The Schmidt & Bender scopes offgrid showed me were very impressive, and the article about a new Army Designated Marksman rifle reminded me of a question I’ve had recently.
Both EuroOptic and Mile High Shooting have been advertising that S&B sights are on closeout or even “liquidation.” I realize we probably don’t have any insiders of any of the companies involved available to answer, but any speculation or hard knowledge why?
Several companies, including EuroOptic, blew out their Leupold Mark 4 scopes after they were discontinued by Leupold, so I’m curious. S&B are too expensive to keep in inventory; too hard to get certain models; the company no longer wants them to be sold to civilians; or nothing special, it just happens—?
I doubt I will be seriously tempted to get one even at a “bargain” price, but I can’t stop thinking about them. On one hand discounts are nice, but I tend to get spooked when it seems something is about to go extinct.
“The fundamental cause of trouble in the world today is that the stupid are cocksure while the intelligent are full of doubt.”
— Bertrand Russell
S&B made a LOT of different reticles and limited run scopes. They are also coming out with updated (and much more expensive) glass. The "bargain" scopes are fantastic buys. I picked up a couple and they are as as good or better than any glass I've ever used (incl high end Swaro, Zeiss and Leica). Eurooptic also had an excellent price on the 72mm Hensoldt which is also great glass at a much reduced price..........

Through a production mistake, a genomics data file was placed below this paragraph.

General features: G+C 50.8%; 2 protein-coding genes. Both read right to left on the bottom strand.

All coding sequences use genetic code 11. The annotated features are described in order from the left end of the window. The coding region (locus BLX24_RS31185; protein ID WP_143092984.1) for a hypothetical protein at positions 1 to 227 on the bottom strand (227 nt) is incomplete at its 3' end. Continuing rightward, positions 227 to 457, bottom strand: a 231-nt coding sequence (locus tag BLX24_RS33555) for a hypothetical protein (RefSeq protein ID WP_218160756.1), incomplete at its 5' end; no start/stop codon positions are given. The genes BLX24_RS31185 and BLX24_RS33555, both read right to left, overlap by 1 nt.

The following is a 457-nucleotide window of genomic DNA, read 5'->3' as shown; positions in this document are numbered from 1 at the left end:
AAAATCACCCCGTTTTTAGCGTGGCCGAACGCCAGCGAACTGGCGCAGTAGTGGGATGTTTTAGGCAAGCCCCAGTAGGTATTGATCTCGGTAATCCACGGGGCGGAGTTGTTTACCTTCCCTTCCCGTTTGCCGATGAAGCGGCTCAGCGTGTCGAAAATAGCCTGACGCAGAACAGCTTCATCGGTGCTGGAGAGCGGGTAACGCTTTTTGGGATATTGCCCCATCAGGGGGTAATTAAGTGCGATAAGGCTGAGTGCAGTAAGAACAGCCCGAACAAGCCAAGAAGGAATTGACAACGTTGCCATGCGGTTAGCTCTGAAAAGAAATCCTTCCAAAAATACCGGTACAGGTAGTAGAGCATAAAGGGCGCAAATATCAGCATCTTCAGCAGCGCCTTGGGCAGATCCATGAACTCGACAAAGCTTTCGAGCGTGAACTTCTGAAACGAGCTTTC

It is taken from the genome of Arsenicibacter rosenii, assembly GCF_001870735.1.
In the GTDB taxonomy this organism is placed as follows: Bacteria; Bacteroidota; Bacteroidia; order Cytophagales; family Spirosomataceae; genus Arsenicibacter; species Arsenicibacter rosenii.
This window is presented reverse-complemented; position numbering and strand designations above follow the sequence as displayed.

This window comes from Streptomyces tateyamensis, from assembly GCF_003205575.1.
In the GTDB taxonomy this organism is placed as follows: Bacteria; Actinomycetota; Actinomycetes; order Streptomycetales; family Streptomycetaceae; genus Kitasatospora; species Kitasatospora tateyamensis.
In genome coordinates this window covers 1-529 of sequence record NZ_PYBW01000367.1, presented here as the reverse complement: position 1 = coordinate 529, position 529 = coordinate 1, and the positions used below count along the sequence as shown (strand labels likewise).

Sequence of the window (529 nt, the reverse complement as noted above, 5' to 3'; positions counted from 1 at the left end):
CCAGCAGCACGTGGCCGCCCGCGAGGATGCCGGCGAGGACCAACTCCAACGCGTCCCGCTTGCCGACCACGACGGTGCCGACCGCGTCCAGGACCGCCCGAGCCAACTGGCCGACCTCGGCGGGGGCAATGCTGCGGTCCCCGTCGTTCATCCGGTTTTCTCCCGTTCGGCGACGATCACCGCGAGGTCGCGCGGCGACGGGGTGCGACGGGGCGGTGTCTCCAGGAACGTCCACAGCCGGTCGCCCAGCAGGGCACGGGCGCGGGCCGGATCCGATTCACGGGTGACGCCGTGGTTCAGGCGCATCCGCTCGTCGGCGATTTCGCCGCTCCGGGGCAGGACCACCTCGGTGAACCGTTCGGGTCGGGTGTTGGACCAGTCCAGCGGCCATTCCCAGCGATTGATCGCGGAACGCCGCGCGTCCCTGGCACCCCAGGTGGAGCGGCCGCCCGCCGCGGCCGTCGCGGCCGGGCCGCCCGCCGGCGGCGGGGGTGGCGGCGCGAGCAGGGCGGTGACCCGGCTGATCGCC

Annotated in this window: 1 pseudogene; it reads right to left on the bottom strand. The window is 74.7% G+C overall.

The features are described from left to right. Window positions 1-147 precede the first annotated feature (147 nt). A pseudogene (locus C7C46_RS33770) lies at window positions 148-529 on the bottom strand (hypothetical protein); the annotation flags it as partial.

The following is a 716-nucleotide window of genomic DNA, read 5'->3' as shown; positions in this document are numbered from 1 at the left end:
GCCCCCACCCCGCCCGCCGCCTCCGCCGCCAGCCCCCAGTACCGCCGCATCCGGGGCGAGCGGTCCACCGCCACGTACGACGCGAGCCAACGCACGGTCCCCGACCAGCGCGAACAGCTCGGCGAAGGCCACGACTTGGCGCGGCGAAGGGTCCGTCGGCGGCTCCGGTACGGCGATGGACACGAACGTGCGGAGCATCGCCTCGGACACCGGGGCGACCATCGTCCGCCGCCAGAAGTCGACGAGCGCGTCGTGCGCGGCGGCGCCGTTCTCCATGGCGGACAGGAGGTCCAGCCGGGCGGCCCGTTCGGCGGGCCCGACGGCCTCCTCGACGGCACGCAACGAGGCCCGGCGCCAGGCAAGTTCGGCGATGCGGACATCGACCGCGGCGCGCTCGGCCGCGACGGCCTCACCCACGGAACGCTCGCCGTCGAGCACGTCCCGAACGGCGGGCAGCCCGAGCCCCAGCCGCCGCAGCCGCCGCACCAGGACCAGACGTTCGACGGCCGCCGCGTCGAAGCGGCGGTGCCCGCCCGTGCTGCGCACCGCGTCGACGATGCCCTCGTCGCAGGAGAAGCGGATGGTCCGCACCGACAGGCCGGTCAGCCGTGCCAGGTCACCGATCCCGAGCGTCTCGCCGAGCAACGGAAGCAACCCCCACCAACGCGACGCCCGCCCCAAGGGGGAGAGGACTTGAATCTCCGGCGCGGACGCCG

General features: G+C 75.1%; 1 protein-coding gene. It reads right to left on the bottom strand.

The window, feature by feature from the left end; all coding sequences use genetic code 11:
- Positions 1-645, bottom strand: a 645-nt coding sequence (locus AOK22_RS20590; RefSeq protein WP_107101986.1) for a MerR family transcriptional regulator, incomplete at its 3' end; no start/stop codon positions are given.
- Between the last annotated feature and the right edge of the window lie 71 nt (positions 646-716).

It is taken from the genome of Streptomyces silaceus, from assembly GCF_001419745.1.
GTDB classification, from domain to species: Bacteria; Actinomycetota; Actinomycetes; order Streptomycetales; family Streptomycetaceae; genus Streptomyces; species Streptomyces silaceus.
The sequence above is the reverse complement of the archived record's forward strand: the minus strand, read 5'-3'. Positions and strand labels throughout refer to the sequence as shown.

Remember, this is all supposed to be for fun...................
The issues with the S&B scopes were mostly attributed to the MTC locking turret models. I've owned several of the DT models and never experienced any issues with them. If I were to purchase a S&B it would be the DT models only. They have increased their warranty to 20 years as well and as mentioned the prices on close outs are outstanding.
S&B has fallen out of favor with the PRS shooters because of reported tracking issues and companies like Vortex and Kahles putting a lot of money and marketing into PRS. Those factors coupled with the $3600 price tag caused shooters to transition to less expensive options with reticles designed for PRS. I still consider them the gold standard in the tactical scope category.
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